IBF flyweight champion of the world Sunny Edwards outpointed Pakistan’s Muhammed Waseem over twelve rounds at the Duty Free Tennis Stadium in Dubai. 

Waseem was deducted two points in the contest for persistent holding and use of his head, with the judges adjudging Edwards a unanimous winner with cards of 115-111 (twice) and 116-110. The scores were perhaps a little tighter than most would expect, Edwards seeming to outbox Waseem for a large majority of the rounds with cleaner and more accurate work, the challenger adopting a rugged approach looking to physically exert himself on the champion. The affair was less than tidy, very scrappy at times with a lot of clinching from both, though the Beglian referee did only seem to penalise Waseem. Edwards boxed beautifully throughout, making the challenger miss before tagging him regularly with a right hand. It is no surprise that Edwards struggled to get the fights he wanted before becoming world champion given his nightmarish style where he seems impossible to hit, making opponents look silly with wild misses before popping up behind them and tagging them shots of his own. 

The Brit now looks towards unifying the belts down at flyweight, with one particular man on his mind – Julio Cesar Martinez, the current WBC champion who fought Sunny’sbrother Charlie back in 2019 before the bout was ruled a no contest due to Martinez landing blows when Edwards was already down. Martinez recently fought at super-flyweight against pound-for-pound star Roman ‘Chocolatito’ Gonzalez, losing comfortably on points, and must first rematch McWilliams Arroyo, his mandatory challenger, after their bout was also ruled a no contest due to an injury to Arroyo’s eye. Providing the Mexican emerges unscathed, a narrative-laden, ‘bull versus matador-esque’ bout with Edwards is seemingly the fight to make at flyweight against the division’s top two fighters. 

Edwards’ record now stands at 18-0-0, while the bout handed Waseem his second professional defeat with a new record of 12-2-0 respectively.

The chief support in Dubai saw top super-lightweight Regis Prograis battle with Ireland’s Tyrone McKenna. The bout looked a potential mismatch on paper heading into the night and that’s how it transpired, Prograis halting McKenna inside the sixth. The American looked relaxed from the off, working well to head and body before a big straight hand over the top put McKenna on his back in the second. The Irishman reclimbed to his feet, demonstrating the incredible levels of heart that fight fans have been accustomed to when watching him, but by the fourth his face was marked, a cut now bleeding under his right eye. The shot selection of Prograiswas superb and he was looking every bit of the level that he was being talked up as, still a big player at 140lbs in a division that is preparing for life after Josh Taylor. The jab was almost winning him rounds on its own, and by the sixth the head of McKenna was being rocked back, his eye bleeding profusely. The ring doctor was beckoned to the apron by the referee and after inspecting the wound he decided enough was enough. The occasion marked a superb performance for Regis Prograis as he looks to get back in the title mix at super-lightweight going forward, his record now standing at 27-1-0 respectively, compared to McKenna’s at 22-3-1.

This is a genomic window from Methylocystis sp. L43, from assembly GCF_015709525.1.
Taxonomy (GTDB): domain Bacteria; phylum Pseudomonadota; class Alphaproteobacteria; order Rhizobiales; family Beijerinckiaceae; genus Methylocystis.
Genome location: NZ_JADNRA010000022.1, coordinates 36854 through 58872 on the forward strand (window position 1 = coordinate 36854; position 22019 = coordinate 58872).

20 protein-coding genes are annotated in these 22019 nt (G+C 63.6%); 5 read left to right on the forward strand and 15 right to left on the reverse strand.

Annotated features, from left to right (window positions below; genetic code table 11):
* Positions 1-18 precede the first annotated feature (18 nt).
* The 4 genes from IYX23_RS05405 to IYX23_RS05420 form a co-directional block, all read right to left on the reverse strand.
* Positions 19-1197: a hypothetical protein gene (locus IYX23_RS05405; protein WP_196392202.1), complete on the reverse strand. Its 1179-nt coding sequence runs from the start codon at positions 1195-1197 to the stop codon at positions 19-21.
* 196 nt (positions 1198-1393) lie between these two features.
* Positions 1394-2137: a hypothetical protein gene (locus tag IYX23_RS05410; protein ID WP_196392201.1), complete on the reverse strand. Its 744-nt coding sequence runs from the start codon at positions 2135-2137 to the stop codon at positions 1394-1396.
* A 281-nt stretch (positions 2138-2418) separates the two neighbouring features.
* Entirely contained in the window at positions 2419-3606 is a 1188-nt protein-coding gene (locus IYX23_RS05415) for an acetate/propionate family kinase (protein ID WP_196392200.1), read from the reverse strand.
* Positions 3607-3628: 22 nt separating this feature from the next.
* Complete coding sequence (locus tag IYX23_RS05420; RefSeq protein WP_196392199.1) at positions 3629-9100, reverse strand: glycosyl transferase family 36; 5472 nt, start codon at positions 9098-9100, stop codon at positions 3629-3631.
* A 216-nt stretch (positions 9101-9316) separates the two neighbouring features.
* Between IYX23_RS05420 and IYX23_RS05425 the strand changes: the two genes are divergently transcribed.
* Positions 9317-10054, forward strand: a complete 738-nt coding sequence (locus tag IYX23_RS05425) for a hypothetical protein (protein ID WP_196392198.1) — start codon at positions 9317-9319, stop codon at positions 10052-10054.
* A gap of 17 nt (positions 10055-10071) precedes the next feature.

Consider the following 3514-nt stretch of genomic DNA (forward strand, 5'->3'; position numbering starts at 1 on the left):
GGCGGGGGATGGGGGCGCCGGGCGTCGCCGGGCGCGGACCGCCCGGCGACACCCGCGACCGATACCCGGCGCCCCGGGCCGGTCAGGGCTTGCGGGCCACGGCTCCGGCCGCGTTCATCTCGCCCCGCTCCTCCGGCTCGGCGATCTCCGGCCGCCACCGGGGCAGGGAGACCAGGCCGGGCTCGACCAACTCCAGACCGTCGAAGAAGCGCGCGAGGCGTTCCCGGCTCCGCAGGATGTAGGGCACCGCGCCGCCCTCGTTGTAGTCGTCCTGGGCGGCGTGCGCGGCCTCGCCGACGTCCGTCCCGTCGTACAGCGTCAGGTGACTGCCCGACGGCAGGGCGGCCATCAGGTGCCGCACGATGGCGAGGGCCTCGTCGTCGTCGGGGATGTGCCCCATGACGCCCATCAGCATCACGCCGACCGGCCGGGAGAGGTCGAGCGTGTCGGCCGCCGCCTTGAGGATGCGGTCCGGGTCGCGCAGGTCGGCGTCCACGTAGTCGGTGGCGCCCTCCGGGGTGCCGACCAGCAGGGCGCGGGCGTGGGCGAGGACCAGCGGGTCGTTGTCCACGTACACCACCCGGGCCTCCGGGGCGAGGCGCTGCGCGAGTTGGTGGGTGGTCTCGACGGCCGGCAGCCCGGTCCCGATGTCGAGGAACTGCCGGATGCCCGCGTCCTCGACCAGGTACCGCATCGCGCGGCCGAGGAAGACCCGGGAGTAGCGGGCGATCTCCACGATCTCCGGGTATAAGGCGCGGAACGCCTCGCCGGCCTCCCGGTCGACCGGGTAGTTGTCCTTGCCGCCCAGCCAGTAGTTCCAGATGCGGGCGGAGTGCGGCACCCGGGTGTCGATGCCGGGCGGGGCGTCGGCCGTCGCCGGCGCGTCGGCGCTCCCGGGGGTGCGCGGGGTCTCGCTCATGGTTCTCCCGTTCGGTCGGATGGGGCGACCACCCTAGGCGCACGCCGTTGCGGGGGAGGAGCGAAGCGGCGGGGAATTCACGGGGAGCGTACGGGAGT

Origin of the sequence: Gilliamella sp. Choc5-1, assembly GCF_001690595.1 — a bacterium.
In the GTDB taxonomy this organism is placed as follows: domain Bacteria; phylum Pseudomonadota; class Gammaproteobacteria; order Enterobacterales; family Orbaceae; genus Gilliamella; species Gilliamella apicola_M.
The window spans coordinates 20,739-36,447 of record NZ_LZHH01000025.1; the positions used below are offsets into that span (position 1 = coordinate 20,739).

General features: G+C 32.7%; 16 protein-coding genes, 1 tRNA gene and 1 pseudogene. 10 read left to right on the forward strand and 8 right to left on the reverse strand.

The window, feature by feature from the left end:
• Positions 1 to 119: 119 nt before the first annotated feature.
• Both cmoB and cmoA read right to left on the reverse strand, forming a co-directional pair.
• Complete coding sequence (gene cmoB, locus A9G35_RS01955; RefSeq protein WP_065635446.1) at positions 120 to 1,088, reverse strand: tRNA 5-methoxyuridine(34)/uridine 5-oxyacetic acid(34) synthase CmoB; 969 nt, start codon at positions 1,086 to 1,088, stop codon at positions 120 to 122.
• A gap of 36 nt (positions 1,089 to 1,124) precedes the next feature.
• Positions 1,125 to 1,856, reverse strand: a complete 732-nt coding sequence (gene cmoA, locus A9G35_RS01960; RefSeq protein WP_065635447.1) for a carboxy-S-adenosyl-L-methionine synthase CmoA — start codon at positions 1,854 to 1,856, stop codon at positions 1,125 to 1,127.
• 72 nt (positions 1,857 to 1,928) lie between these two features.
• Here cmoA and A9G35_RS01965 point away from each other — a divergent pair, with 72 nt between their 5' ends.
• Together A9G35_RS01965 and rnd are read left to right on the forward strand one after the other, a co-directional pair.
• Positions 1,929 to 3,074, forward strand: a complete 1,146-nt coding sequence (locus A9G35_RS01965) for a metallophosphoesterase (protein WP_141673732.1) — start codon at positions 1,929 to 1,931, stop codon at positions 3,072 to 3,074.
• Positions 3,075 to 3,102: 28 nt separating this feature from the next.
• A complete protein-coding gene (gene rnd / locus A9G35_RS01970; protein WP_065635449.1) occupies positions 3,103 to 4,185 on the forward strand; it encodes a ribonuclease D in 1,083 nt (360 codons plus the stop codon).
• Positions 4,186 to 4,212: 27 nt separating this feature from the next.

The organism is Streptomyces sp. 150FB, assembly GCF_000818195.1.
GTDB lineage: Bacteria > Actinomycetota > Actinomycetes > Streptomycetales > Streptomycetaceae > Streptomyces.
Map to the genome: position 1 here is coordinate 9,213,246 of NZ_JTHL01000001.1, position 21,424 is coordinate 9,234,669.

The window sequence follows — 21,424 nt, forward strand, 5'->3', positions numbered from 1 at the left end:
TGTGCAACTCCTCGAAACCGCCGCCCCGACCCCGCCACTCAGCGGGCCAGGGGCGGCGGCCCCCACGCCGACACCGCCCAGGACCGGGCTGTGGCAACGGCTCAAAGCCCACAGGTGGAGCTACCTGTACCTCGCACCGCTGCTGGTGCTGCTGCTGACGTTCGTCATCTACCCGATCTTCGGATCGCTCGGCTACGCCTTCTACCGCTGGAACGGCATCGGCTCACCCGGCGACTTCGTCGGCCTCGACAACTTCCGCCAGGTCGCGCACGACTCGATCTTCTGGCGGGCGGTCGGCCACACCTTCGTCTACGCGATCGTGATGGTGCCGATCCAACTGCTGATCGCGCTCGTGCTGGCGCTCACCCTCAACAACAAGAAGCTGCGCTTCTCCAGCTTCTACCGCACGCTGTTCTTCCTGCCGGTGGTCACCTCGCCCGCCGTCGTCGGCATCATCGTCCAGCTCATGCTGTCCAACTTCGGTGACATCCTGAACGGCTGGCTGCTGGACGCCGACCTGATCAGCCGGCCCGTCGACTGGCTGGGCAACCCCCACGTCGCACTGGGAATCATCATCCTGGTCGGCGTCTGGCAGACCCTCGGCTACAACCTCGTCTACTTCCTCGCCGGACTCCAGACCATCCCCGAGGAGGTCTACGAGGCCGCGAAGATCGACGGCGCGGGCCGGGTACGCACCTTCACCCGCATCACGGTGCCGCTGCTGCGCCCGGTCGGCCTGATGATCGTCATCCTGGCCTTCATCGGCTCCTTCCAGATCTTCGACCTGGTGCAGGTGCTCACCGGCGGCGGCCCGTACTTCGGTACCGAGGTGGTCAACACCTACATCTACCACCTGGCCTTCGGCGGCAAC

Liverpool’s Peter McGrail’s world-class amateur pedigree was on show to all further down the card as he stopped Alexandra Ionita inside two rounds. McGrail could not miss with the straight left for as long as the fight lasted, and regularly rocked the chin of Ionita who could not see much of what was coming his way, such were the angles that the punches were being thrown from. McGrail moves to 3-0-0 as a pro. 

Irish featherweight TJ Doheny also put on a show with a second round TKO of Cesar Juarez. The fight was Doheny’s first since his defeat to Michael Conlan last year and he looked sharp from the opening bell, whipping left hooks to the body of Juarez. The Irishman really let his hands go in the second, showing great accuracy with the jab and straight left before rocking the Mexican’s chin with a short left hook turned uppercut which planted Juarez on the canvas. Doheny wobbled him again with another left shortly after the restart before throwing a left to the body and head, with referee Shehzad Janab waving the bout off. Doheny too now looks towards re-immersing himself at world level, this time at featherweight, gearing towards another title shot in the near future. Doheny’s record now stands at 23-3-0, while the defeat moves to Juarez to 27-11-0 respectively.

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